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Kidney Week

Abstract: PO2497

Impact of Ethnicity Matching on Kidney Transplant Outcomes Among African Americans: A Mate Kidney Analysis

Session Information

Category: Transplantation

  • 1902 Transplantation: Clinical

Authors

  • Sureshkumar, Kalathil K., Allegheny General Hospital, Pittsburgh, Pennsylvania, United States
  • Chopra, Bhavna, Allegheny General Hospital, Pittsburgh, Pennsylvania, United States
  • McGill, Rita L., University of Chicago, Chicago, Illinois, United States
Background

Transplantation of kidneys from African American (AA) donors is associated with poorer outcomes compared to transplants from white Americans. Unmeasured variables such as APOL1 renal risk variants and sickle cell trait could contribute to the heightened risk. We used a mate kidney model to test the hypothesis that enhanced genetic risks associated with AA donor kidneys could be counterbalanced by favorable immunologic matching when AA donor kidneys are transplanted into AA recipients.

Methods

We identified AA deceased donors in OPTN/UNOS database from 2000 to September 2019 in which both kidneys were transplanted into first-time kidney-only recipients, and both recipients received induction therapy followed by tacrolimus/mycophenolic acid maintenance. Marginal models for hazards of graft failure, death censored graft failure (DCGF) and death were constructed, with adjustments for recipient and transplant variables. Outcomes of AA, Hispanic, and Asian recipients were compared, using white American recipients as reference. Results were compared to a parallel analysis of 41,886 recipients of white American donor kidneys.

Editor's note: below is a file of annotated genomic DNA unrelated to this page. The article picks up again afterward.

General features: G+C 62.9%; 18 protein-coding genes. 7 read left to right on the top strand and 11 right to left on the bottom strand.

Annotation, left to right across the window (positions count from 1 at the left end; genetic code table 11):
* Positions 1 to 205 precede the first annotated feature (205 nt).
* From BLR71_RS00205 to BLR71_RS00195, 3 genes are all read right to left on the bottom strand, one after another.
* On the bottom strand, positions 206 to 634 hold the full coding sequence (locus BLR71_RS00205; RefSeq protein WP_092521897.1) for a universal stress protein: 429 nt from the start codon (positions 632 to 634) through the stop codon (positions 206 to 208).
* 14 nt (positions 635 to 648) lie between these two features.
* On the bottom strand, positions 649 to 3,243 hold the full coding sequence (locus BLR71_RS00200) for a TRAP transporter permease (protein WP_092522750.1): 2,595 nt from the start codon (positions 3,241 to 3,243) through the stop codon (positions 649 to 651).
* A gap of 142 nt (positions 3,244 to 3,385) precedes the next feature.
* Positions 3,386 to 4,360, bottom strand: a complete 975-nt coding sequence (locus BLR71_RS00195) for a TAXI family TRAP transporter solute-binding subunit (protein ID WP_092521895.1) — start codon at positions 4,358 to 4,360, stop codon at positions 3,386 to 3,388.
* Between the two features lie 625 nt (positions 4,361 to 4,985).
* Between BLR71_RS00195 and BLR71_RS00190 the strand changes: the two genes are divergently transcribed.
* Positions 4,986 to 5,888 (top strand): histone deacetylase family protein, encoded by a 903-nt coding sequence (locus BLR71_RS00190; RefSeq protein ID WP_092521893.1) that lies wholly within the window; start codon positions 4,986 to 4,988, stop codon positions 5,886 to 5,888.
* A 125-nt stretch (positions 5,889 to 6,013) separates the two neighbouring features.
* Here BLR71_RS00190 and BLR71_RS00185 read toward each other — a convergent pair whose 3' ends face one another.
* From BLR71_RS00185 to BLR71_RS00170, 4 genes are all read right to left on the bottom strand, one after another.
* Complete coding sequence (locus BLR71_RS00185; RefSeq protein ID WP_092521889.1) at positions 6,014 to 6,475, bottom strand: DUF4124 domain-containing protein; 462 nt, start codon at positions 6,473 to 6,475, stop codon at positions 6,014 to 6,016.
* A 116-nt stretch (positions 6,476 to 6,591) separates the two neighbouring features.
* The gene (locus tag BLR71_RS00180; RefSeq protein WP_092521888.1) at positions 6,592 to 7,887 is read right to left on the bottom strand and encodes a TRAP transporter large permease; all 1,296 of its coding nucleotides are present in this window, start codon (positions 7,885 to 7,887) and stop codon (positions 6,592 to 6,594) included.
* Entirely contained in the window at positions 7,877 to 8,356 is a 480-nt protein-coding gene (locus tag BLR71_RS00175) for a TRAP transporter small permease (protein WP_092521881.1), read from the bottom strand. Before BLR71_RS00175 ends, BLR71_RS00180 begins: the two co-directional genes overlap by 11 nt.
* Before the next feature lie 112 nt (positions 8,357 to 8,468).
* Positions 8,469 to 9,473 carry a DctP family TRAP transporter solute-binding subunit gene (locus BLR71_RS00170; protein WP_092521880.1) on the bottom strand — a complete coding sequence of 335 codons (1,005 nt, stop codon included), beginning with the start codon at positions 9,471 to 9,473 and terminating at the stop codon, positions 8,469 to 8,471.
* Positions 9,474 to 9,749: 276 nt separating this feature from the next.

Results

Median follow up of the study was 3.3 (IQR 1.1-6.5) years among 8194 paired recipients of AA donor kidneys. Despite donor ethnicity matching, DCGF was higher but mortality lower among AA recipients. Graft failure did not differ. Hispanic and Asian recipients had lower hazards of most unfavorable outcomes (table 1).In the parallel analysis, DCGF was again inferior for AA recipient of white American donor kidney (HR 1.37, 95% CI 1.28-1.47, p<0.001).

Conclusion

Our data indicate an increased risk of DCGF in AA recipients of AA donor kidneys, despite the potential benefits of favorable immunologic matching and does not support an ethnicity-matching strategy to improve outcomes and reduce disparities. Our observations suggest that other recipient factors predominantly influence graft outcomes. Improved outcomes in Hispanic and Asian patients merit further study.

Table 1. Adjusted outcomes for paired recipients of AA donor kidneys with white American recipients as reference
Recipient ethnicityAfrican AmericanHispanicAsian
 HR (95% CI)PHR (95% CI)PHR (95% CI)P
Graft failure1.07
(0.97-1.19)
0.20.72
(0.61-0.84)
<0.0010.75
(0.59-0.95)
0.02
Death-censored graft failure1.31
(1.14-1.50)
<0.0010.80
(0.65-0.99)
0.040.79
(0.57-1.10)
0.2
Death0.87
(0.77-0.98)
0.020.57
(0.47-0.69)
<0.0010.68
(0.52-0.90
0.006

Funding

  • Private Foundation Support